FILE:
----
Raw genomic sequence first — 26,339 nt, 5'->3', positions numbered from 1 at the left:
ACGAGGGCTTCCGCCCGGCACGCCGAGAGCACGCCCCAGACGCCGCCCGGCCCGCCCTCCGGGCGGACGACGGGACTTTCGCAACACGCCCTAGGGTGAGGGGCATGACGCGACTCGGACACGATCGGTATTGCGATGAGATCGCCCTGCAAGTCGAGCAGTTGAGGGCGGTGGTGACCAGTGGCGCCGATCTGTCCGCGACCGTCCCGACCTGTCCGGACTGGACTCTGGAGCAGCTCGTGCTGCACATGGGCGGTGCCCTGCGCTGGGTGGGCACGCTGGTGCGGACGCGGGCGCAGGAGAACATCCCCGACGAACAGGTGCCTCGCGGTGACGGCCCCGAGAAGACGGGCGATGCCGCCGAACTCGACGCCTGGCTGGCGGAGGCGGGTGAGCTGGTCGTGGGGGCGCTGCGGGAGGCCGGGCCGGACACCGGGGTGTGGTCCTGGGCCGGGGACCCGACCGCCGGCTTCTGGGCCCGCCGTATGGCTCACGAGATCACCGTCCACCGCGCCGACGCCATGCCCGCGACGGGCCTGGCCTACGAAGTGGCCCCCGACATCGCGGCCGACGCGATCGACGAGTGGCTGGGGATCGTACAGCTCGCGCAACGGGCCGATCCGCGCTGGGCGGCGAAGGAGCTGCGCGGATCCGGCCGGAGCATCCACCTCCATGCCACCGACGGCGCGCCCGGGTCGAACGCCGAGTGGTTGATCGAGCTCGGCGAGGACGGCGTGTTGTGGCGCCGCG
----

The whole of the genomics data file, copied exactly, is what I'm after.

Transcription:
Raw genomic sequence first — 26,339 nt, 5'->3', positions numbered from 1 at the left:
ACGAGGGCTTCCGCCCGGCACGCCGAGAGCACGCCCCAGACGCCGCCCGGCCCGCCCTCCGGGCGGACGACGGGACTTTCGCAACACGCCCTAGGGTGAGGGGCATGACGCGACTCGGACACGATCGGTATTGCGATGAGATCGCCCTGCAAGTCGAGCAGTTGAGGGCGGTGGTGACCAGTGGCGCCGATCTGTCCGCGACCGTCCCGACCTGTCCGGACTGGACTCTGGAGCAGCTCGTGCTGCACATGGGCGGTGCCCTGCGCTGGGTGGGCACGCTGGTGCGGACGCGGGCGCAGGAGAACATCCCCGACGAACAGGTGCCTCGCGGTGACGGCCCCGAGAAGACGGGCGATGCCGCCGAACTCGACGCCTGGCTGGCGGAGGCGGGTGAGCTGGTCGTGGGGGCGCTGCGGGAGGCCGGGCCGGACACCGGGGTGTGGTCCTGGGCCGGGGACCCGACCGCCGGCTTCTGGGCCCGCCGTATGGCTCACGAGATCACCGTCCACCGCGCCGACGCCATGCCCGCGACGGGCCTGGCCTACGAAGTGGCCCCCGACATCGCGGCCGACGCGATCGACGAGTGGCTGGGGATCGTACAGCTCGCGCAACGGGCCGATCCGCGCTGGGCGGCGAAGGAGCTGCGCGGATCCGGCCGGAGCATCCACCTCCATGCCACCGACGGCGCGCCCGGGTCGAACGCCGAGTGGTTGATCGAGCTCGGCGAGGACGGCGTGTTGTGGCGCCGCG